The results found no impact on crime, property taxes, or home values resulting from the development opening. Most people in the surrounding area didn’t even know that the development was for working families as it looks pretty much identical to surrounding developments.
The impacts on the families living in the townhomes, however, were strong. They experience a 170% increase in likelihood of employment, with an increase of over 20% of their total income coming from work (as opposed to relying on public benefits like welfare). They also experienced lower stress and better mental health, in large part because of lower exposure to drugs, gangs, and crime, which in itself probably helped with mental health and employment.
The survey also looked at the impact on children, particularly their schools. The impact on overall GPA for the children was 0.19, a modest increase. This is surprising given that in many cases kids moved into the more challenging Mount Laurel schools from lower performing districts. The impacts came from three main sources: parents got more involved in schools, kids spent more time studying, and the school environment was more orderly.
My colleague Peter O’Connor talked about how this all happened on the ground – through a mix of building alliances of community groups supporting housing choices, litigation, and financing to build homes. He also shared additional information about the children who moved into the development – they are actually more proficient at math and reading than the state as a whole, and perform higher on math proficiency than Mount Laurel Township as a whole, despite being poorer than most students in the Township or the state. He also emphasized the importance of the close partnership with the Mount Laurel school system to help them better deal with race and class diversity – something they have done an excellent job of addressing.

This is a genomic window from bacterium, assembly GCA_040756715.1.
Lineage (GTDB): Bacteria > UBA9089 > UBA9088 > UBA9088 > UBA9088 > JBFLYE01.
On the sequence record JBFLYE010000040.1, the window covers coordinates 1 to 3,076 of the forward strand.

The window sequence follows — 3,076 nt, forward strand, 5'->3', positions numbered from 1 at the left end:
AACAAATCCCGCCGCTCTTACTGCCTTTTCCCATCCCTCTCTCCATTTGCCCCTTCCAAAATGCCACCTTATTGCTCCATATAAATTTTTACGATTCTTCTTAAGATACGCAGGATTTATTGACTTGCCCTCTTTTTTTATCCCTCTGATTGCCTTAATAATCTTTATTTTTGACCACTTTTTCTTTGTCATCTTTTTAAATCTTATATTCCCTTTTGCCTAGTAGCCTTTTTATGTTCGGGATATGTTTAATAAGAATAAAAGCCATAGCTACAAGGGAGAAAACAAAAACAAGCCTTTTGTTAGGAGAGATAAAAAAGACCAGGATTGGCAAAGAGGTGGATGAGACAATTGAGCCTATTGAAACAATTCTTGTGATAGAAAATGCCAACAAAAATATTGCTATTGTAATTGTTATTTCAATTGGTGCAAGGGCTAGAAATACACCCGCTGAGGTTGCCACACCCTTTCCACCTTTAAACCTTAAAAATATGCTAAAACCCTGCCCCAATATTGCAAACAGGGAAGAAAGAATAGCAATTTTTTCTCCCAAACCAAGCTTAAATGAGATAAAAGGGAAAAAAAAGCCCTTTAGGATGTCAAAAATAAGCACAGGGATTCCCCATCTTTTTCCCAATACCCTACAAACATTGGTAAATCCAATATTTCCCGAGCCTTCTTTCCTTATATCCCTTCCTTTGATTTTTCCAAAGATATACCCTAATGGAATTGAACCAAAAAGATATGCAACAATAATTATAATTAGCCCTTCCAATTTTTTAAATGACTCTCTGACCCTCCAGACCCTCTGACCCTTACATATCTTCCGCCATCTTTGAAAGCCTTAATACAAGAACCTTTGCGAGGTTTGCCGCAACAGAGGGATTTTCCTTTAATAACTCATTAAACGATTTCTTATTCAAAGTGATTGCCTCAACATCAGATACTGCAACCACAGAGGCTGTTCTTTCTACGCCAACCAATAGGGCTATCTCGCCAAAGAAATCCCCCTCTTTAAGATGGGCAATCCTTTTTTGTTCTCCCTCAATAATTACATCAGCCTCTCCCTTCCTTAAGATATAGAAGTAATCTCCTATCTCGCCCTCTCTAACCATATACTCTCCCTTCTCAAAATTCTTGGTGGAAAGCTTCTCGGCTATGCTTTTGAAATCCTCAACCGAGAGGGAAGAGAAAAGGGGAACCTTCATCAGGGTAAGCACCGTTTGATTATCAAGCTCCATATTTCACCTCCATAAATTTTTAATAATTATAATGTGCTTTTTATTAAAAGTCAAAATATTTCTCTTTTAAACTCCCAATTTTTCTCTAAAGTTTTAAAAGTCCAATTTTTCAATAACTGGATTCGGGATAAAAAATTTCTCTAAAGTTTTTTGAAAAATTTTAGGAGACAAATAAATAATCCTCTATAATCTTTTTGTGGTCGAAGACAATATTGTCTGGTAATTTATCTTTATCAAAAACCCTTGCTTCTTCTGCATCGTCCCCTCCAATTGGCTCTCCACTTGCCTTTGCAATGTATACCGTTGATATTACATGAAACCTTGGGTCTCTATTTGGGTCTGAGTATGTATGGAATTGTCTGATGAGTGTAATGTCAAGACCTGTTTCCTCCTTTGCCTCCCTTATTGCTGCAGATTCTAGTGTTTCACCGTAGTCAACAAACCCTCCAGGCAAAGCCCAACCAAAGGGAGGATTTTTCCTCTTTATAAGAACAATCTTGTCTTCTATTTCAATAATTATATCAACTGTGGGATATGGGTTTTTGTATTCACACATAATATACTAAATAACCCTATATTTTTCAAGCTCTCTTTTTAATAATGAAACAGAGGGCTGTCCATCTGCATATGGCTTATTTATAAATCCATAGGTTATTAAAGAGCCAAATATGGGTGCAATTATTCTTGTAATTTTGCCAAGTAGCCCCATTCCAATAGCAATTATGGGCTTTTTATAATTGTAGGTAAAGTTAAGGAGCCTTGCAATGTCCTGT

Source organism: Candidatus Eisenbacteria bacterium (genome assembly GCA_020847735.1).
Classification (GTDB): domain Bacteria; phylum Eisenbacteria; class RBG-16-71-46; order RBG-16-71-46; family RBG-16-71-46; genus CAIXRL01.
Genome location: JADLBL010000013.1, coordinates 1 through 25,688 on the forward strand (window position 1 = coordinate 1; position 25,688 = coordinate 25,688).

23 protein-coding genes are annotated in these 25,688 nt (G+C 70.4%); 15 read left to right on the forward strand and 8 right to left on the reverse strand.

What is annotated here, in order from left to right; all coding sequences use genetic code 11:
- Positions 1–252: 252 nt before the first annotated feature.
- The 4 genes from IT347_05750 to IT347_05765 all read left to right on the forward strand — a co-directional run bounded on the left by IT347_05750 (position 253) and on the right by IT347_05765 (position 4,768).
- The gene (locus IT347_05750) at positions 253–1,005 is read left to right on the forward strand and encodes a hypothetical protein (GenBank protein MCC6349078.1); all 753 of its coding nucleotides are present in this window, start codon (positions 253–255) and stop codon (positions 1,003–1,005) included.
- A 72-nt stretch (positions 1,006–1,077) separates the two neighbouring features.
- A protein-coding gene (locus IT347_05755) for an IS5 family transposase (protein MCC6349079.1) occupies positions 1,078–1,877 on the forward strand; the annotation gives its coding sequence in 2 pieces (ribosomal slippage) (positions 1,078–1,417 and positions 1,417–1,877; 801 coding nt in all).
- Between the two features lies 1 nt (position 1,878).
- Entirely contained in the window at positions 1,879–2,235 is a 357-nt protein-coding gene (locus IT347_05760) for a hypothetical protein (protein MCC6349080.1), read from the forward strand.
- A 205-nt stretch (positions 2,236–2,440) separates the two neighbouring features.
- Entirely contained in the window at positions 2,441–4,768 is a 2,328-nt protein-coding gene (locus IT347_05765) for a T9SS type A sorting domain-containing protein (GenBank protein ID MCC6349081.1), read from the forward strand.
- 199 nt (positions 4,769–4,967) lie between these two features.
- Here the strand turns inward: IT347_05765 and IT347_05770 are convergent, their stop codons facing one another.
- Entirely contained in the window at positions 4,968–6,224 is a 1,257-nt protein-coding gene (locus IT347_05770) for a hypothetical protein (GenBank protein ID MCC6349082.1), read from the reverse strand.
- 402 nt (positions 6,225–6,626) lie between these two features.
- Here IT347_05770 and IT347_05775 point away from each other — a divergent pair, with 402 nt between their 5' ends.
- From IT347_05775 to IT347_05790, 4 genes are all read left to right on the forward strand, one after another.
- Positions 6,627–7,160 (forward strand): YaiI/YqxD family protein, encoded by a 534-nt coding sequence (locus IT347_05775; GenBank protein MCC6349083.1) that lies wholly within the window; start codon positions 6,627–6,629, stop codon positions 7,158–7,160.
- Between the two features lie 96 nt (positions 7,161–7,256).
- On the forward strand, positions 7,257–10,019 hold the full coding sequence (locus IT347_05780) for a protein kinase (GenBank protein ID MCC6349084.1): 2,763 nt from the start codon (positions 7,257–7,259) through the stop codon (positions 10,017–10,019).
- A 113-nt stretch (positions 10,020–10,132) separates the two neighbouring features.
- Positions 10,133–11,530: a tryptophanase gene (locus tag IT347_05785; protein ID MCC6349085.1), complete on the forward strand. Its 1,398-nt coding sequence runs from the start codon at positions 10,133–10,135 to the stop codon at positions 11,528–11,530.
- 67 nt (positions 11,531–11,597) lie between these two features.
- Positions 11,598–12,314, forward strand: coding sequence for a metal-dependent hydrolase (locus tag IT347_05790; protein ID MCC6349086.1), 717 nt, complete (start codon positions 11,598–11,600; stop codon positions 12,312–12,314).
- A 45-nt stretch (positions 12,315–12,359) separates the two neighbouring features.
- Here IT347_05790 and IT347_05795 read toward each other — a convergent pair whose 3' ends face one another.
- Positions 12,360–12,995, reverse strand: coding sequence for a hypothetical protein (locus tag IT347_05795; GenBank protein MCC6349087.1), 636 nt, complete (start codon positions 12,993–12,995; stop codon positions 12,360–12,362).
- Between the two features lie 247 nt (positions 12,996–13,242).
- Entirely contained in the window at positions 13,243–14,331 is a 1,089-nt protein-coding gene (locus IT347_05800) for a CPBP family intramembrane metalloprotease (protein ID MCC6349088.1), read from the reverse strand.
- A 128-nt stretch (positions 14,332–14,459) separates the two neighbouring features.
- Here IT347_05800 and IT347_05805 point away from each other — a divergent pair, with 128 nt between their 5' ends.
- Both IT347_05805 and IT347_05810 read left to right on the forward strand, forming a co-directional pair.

For the afternoon, the lineup has on tap reactions from various people with different vantage points on housing policy in New Jersey: Timothy Touhey, the head of the New Jersey Builders Association, Diane Sterner who runs the Housing and Community Development Network of New Jersey, Tony Marchetta who runs the state’s Housing and Mortgage Finance Agency, and Ed Schmierer, a prominent municipal attorney. Then Michael Stegman, a top housing policy official in the Obama Administration, is giving the closing speech.
The lesson from today: New Jersey’s state housing policy, which Gov. Chris Christie has done his best to dismantle in his two years in office, has worked for tens of thousands of families. We need to continue on the same path while instituting reforms to make it work better – not gut it as the Governor has proposed.